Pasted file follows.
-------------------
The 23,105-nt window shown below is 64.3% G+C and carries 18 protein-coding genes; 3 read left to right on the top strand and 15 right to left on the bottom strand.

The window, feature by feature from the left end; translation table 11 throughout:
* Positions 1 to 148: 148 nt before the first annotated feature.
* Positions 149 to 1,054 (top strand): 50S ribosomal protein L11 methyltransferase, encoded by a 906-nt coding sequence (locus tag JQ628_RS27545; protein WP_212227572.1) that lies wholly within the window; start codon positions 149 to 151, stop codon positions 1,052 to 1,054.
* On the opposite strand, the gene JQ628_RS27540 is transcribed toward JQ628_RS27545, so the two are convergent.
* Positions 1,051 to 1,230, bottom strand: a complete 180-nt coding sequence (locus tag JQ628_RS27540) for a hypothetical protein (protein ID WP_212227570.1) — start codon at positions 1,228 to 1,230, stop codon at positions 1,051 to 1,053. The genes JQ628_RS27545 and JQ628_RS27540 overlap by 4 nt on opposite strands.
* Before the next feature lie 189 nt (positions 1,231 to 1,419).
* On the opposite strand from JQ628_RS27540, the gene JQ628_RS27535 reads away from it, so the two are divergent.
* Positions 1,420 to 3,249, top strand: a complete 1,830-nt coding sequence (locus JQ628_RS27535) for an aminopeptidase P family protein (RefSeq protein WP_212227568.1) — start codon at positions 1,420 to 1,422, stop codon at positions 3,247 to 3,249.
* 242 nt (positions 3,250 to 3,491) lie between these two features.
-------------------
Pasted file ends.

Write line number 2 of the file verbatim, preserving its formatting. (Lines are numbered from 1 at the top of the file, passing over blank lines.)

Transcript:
The window, feature by feature from the left end; translation table 11 throughout: